Reynold Levy: You know, when we - when I arrived at Lincoln Center eight years ago, we made it our business to listen carefully to anyone who cared about the future of Lincoln Center. Good government groups, neighborhood perseveration groups, landmarks groups, the community board, elected and appointed officials. Our door was open to their concerns. We are a public institution. Lincoln Center is of great interest to the public and I don’t think there's a place on earth that exercises the first amendment more vigorously than Upper West Siders. And so, I think as a result of listening very carefully and incorporating into our thinking, into our planning, the views of our neighbors. Developers, restaurateurs, retailer, people live in condominiums, co-ops. Whether they were organized or not, incorporating their thoughts into our plans or explaining why we couldn’t accommodate their plans has really made this relatively hassle free.

We’ve been simply delighted by the support that we’ve gotten throughout this process and it has been remarkably smooth and we have a terrific staff and a terrific board that’s really joined me in keeping our doors wide open and in listening carefully to the community and respecting their views. Even at time we couldn’t agree with them, but when we couldn’t we explained the whys and wherefores and by and large we’ve received a lot of applause and a lot of thank yous for what we’ve done to transform Lincoln Center. So, it’s been a - it’s been a terrific experience.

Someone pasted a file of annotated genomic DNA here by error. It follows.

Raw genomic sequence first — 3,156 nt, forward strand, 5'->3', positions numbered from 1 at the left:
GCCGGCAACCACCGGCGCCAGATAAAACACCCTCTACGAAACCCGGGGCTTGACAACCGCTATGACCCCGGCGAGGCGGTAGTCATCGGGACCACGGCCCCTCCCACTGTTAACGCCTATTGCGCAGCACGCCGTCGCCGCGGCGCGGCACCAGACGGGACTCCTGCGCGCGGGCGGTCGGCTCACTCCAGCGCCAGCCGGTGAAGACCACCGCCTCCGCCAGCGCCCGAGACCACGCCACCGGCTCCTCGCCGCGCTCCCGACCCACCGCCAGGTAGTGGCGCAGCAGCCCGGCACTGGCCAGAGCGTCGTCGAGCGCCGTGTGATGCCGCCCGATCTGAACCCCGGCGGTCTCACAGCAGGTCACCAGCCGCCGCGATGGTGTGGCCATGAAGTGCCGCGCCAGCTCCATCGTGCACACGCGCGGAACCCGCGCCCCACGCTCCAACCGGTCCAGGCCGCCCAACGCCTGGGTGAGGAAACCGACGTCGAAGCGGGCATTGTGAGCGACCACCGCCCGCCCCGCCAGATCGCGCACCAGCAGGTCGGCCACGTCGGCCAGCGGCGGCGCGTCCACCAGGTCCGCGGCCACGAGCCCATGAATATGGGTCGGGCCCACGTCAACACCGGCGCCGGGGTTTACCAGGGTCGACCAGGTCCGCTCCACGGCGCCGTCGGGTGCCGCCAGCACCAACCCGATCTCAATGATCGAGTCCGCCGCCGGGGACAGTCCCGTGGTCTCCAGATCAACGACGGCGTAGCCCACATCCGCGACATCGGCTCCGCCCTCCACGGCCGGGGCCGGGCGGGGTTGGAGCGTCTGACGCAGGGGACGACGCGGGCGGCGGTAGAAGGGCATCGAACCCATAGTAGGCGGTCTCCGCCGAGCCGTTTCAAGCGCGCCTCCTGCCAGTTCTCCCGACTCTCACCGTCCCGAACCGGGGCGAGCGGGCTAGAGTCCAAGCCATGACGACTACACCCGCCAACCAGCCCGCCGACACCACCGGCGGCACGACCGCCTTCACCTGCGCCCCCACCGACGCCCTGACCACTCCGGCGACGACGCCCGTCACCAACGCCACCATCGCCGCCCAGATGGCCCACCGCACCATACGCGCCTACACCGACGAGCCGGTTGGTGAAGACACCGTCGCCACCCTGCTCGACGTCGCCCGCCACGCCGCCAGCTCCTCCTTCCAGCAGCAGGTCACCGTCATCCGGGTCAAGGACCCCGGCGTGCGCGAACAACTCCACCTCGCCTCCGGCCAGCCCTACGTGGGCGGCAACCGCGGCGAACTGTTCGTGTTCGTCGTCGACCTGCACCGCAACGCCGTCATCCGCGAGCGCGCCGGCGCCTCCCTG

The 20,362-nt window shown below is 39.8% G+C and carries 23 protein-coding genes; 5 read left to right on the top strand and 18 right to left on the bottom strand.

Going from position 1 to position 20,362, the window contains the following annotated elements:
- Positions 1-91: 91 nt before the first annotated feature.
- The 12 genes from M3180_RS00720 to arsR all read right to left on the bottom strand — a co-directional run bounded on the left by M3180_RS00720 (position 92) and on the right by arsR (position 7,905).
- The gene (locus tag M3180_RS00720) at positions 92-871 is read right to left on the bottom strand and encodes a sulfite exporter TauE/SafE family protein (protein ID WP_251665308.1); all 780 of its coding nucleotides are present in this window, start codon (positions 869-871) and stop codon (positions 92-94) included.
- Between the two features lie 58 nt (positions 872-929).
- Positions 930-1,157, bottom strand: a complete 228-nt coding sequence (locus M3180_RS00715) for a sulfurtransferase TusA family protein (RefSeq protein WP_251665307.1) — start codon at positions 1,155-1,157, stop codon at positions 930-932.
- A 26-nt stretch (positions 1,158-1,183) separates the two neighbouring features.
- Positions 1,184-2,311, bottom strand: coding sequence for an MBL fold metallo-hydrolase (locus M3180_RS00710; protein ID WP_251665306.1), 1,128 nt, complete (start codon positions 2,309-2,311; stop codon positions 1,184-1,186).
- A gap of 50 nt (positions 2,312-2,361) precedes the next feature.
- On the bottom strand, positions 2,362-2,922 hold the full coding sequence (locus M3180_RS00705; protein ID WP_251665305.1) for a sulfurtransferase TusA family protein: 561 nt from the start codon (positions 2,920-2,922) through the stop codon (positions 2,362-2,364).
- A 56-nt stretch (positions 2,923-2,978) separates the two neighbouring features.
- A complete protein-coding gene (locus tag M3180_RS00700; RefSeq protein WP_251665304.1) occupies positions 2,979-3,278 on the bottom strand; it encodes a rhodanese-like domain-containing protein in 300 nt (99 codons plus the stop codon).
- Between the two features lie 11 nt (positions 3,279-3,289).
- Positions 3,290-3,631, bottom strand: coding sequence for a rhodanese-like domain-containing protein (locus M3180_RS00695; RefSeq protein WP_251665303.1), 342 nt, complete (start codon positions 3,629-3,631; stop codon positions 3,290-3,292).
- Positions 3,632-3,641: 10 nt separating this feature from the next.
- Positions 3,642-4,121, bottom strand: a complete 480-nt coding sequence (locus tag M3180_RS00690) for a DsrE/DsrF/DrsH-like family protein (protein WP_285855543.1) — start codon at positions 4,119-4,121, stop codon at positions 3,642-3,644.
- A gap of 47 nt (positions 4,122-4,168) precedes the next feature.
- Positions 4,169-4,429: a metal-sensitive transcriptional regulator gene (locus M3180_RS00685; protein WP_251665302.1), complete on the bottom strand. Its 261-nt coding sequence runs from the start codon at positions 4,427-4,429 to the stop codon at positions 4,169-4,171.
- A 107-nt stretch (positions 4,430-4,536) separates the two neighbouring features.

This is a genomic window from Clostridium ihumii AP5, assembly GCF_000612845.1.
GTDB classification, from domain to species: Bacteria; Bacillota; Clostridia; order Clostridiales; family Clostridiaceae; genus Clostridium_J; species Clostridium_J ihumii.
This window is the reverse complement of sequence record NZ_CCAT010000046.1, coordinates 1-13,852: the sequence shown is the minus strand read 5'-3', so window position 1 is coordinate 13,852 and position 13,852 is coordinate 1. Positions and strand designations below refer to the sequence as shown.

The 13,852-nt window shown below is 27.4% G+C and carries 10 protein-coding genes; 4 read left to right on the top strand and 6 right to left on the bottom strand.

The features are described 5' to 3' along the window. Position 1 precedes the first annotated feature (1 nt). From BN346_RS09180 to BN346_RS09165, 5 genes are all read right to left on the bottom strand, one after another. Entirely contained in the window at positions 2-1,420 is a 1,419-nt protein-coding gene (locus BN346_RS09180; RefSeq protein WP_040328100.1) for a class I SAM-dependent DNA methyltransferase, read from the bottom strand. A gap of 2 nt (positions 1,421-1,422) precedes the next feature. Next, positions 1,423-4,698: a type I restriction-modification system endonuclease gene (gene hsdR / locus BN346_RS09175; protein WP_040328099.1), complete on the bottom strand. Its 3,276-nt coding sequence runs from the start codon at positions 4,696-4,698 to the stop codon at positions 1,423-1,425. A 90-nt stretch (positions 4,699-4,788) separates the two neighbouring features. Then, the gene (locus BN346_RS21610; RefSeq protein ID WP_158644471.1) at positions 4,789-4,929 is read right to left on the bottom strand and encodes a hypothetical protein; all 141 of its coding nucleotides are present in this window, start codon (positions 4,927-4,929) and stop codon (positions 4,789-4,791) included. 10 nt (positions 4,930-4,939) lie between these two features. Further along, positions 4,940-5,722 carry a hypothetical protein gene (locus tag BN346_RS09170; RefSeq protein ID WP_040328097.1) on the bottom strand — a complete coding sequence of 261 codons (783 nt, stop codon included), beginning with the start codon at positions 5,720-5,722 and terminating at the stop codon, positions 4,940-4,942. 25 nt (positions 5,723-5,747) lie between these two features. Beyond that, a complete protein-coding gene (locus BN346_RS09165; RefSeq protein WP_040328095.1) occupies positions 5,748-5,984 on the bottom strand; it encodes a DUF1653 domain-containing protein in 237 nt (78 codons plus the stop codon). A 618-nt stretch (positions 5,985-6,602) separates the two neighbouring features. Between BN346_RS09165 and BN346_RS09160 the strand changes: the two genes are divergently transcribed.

Question: What are some of the main challenges in running Lincoln Center?

Reynold Levy: Well, we have been one of the largest construction projects in New York City and we’re getting - we’re not about a year and a quarter before completion of $1.2 billion worth of work. So, one of the major challenges has been monitoring that construction project because while the project’s been going on, Lincoln Center’s been open for business. We haven’t closed anything except Alice Tully Hall when we were remodeling it. 

 And so, our patrons, five million of them, have had to find their way to shows and productions and educational institution, the Julliard School, the School of American Ballet, throughout this construction period in a very dense city. Second has been raising the money to pay for all this construction. That’s been a major challenge and while I’m very optimistic about our ability to do that even through a recession, the economic climate has definitely made doing so more challenging. Third, we think of ourselves as the highest quality performing arts institution in the world and that means that everyone spends an enormous amount of time and energy in engaging artists and in creating an environment in which they can do their best work. And that means lots of rehearsal time, it means a lot of attention to production values. Maintaining that quality is no small thing. It’s as challenging as it is in a university or in a great newspaper or in a great hospital.

And so, I would say those are the three principle major challenges. renovating, your staff, enlarging the board of directors to encompass the best kind of cross section of our country are two important ingredients that help you to meet those other challenges and you pay lots of attention to that as well.